Thursday, September 27, 2012

vintage baby: the horror

If you have a lot of spare time that you would like to get rid of, may I suggest getting pregnant, going to Etsy, and typing 'baby' in the vintage section? This will also help you get rid of any pesky money you have lying around.

However, in amongst the adorable lurks... the horror. Let me show you some of the things I have seen, and can never unsee. (Click on the image to buy it, IF YOU DARE.)


Why do people think crying dolls are so cute? This is seriously upsetting, although that might be partly because they look like Dr Moreau-esque half-monkey creatures.

These things are called Plumpees, and they reflect a very different attitude to childhood obesity.



Well there's the opening credits for the next season of American Horror Story.

This thing is a bank. It works because once you drop money in, you never want to touch it again.

An adorable depiction of BOUNDLESS RAGE.

You better pray, kid.

Thursday, September 13, 2012

the thing that's making me happy today how much this baby bear on Cute Overload looks like Maurice Sendak's Little Bear.

Monday, September 10, 2012

inspiration: colour

From Marc Jacob's Resort 2013 collection. Wear all your clothes, wear them all at once

 Mandarin ducks, the most beautiful ducks

No post about colour would be complete without a Mary Blair painting. 

Giant pencils by Jonna Pohjalainen

Anonymous artist. Found at Project Thirty-Three, an amazing collection of vintage album covers designed with typography and simple shapes.

Friday, September 7, 2012

why i'm having a fight on facebook

 When you see a friend say something you have a problem with on Facebook or Twitter, do you say something? Or do you keep quiet?

For me, it depends on how much I respect the person. If it's someone I think is an idiot, I won't bother (and I'll generally de-friend them). But if it's someone I respect and I want to engage with, I will say something.

I've just had an argument on a friend's Facebook wall. He is an intelligent person whose comments I really enjoy, so when he posted a caricature of Gina Rhinehart I wanted to say something. The caricature focused on Rhinehart's weight and unattractive appearance. While Rhinehart is a terrible person with despicable political views, I can't help but notice that a lot of the criticism of her has focused on her body and used words like 'fat,' 'greedy,' 'disgusting.' Some media coverage has been truly repugnant, with comments about her vagina as well as her fatness.

Rhinehart's politics disgust me; her body does not. I have a problem with this fat-shaming, not because I care about Rhinehart's feelings, but because I think that every time this kind of thing appears in the media (yes, including my Facebook feed) it adds to a culture of fat-hate that is particularly gendered.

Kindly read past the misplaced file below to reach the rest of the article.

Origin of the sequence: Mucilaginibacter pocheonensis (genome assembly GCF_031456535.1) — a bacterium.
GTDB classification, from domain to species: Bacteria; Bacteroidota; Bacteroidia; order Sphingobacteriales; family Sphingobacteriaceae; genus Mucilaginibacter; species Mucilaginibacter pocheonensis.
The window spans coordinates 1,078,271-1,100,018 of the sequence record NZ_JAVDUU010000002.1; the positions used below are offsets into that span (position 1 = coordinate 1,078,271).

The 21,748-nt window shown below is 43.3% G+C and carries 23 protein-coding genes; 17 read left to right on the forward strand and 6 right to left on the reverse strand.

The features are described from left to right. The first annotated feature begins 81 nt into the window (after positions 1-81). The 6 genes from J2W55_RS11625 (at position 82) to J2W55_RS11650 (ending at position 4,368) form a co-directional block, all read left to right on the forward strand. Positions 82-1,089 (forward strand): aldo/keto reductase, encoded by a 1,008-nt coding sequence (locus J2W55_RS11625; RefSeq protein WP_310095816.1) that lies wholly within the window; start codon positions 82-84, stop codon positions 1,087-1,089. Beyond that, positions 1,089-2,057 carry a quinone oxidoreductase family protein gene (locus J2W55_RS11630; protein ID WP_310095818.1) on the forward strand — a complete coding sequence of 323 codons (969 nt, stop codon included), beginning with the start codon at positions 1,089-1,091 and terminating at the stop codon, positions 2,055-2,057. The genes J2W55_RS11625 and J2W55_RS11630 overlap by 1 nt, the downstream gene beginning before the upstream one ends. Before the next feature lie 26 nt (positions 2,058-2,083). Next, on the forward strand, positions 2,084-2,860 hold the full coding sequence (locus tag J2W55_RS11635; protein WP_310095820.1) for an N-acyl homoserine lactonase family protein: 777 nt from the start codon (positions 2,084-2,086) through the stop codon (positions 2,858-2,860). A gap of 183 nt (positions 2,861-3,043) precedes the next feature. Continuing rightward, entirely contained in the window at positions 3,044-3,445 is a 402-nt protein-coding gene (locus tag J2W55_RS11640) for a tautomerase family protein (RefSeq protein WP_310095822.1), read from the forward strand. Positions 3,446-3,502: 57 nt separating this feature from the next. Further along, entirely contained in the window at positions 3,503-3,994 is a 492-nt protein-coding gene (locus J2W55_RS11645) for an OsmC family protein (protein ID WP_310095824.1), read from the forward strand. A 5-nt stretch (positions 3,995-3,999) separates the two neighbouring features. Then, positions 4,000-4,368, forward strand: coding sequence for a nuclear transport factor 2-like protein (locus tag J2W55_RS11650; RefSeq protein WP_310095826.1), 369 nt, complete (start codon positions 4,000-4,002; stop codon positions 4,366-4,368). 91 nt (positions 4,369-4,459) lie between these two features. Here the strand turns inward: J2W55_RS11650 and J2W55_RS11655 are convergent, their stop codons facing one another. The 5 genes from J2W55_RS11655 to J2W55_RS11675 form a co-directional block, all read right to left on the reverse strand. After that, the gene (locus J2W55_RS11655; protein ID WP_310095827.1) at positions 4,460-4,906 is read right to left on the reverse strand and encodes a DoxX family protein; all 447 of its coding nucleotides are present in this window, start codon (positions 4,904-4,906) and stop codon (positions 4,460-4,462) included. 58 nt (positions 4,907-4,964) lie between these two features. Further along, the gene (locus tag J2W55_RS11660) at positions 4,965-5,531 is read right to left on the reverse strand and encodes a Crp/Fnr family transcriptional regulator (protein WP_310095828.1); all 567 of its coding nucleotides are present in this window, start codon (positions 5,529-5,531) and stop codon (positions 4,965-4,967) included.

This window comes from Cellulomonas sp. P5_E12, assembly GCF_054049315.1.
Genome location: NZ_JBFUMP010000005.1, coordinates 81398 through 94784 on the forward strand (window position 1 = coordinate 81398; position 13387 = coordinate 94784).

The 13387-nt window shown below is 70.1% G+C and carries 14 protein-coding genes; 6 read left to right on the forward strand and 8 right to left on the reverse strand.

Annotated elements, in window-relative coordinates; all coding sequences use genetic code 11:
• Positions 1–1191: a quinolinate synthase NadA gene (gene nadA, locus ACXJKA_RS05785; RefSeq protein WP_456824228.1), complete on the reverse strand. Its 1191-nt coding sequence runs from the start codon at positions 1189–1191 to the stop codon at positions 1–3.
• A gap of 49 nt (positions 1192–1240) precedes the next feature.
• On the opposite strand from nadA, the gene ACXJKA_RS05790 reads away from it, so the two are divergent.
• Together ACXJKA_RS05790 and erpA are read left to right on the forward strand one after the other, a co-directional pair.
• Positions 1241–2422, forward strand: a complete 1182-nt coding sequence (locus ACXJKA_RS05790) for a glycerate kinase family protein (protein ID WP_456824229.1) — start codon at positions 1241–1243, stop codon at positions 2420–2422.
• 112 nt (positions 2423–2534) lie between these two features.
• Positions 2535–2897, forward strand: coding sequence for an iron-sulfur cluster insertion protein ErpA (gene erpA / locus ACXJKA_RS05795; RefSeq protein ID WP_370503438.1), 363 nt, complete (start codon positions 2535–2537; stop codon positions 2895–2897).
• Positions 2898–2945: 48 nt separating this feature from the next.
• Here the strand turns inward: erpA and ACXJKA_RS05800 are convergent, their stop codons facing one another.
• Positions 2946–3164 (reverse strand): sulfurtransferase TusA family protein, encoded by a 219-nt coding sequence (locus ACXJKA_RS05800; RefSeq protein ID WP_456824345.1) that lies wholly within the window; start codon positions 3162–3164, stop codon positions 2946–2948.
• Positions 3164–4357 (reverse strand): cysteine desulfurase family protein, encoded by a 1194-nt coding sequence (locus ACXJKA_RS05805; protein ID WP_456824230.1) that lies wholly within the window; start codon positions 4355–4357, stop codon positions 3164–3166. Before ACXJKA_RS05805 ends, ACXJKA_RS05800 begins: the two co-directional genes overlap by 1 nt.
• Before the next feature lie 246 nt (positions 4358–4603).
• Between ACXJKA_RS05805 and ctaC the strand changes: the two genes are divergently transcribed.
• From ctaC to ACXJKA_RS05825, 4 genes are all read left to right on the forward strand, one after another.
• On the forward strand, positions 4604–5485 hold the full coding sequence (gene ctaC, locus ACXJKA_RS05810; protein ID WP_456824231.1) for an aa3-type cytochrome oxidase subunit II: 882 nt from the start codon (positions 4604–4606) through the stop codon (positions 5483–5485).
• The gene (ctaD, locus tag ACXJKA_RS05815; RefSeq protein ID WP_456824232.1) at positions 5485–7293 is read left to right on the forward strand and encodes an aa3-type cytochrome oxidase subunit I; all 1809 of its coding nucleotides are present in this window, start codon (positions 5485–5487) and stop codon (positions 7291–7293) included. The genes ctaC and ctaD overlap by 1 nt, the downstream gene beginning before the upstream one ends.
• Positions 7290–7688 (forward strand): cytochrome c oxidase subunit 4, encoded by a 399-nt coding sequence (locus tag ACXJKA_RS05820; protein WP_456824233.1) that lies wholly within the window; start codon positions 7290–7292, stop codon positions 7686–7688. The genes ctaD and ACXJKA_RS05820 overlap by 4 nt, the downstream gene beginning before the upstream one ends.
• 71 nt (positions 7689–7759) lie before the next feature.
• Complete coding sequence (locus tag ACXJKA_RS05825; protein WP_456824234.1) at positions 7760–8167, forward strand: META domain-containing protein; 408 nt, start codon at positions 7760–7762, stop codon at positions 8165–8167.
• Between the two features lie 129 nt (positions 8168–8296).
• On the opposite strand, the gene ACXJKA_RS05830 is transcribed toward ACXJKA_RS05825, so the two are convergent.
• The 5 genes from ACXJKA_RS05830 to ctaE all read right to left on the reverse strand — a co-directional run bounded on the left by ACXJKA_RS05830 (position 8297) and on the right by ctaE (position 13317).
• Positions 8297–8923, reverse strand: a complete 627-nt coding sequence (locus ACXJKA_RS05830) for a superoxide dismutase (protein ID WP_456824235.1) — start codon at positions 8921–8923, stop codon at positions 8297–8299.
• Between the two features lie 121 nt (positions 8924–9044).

So I said something.

Predictably, I got the usual responses:
  • It's just a joke/cartoon. Don't take it so seriously.
Sorry, but no. Racist jokes are not OK. Misogynist jokes are not OK. Jokes which perpetuate hate and shame are not OK. (And spare me the argument about how racism and fat-shaming are not the same thing. That is not my argument, I am making an analogy.)
  • Making fun of people's looks is a time-honoured tradition of caricature.
I have no problem with a cartoon which shows a fat person as fat. I have a problem with a cartoon which equates fatness with greed and evil.
  • People make fun of my chin dimple. This is exactly the same thing.
Oh fuck off. How many people die every year from being ashamed of their chin dimple? Eating disorders have the highest death rate of any mental illness.
  • The artist posted a funny cartoon and doesn't deserve to be criticised.
Actually, the artist posted their work in a public forum and therefore laid himself open to criticism. And the fact that I believe him to be intelligent and mature enough to engage in this discussion is a compliment to him.
  • It would be offensive if it was someone good like Dawn French, but it's an evil person.
My problem with this isn't that I think Rhinehart will see it and be upset. My problem is that this contributes to a culture of fat-shaming. 
  • She deserves to be criticised and you should pick your battles.
Once again, Rhinehart herself has nothing to do with this. It's the fat-shaming I have a problem with.
  • Wil-E Coyote cartoons show explosives, which are dangerous. Should we ban the cartoons?
Thanks for the straw man argument, it always livens up a discussion. I'm not going to dignify this with an answer.

Of course, posting a dissenting comment on someone's Facebook wall has consequences. The person's friends will see you criticising their friend, and will jump to defend them. Many of them will be angry that you are being 'serious' or 'too intense' in a forum that they see as exclusively for fun. (To give them credit, this cartoonist's friends were almost all polite and did not attack me.) The thing that drives me crazy about arguing on the internet is that people are so free to ignore what you're saying and not address your actual argument, which they can't do in person because I will yell at them until they answer my question.

So what's the point? I could say that maybe someone will go away and think about it, and my comments will change their mind. Or that speaking up when you see something you disagree with is important in its own right. But the truth is that I'm an argumentative, scrappy person and I can't keep my mouth shut.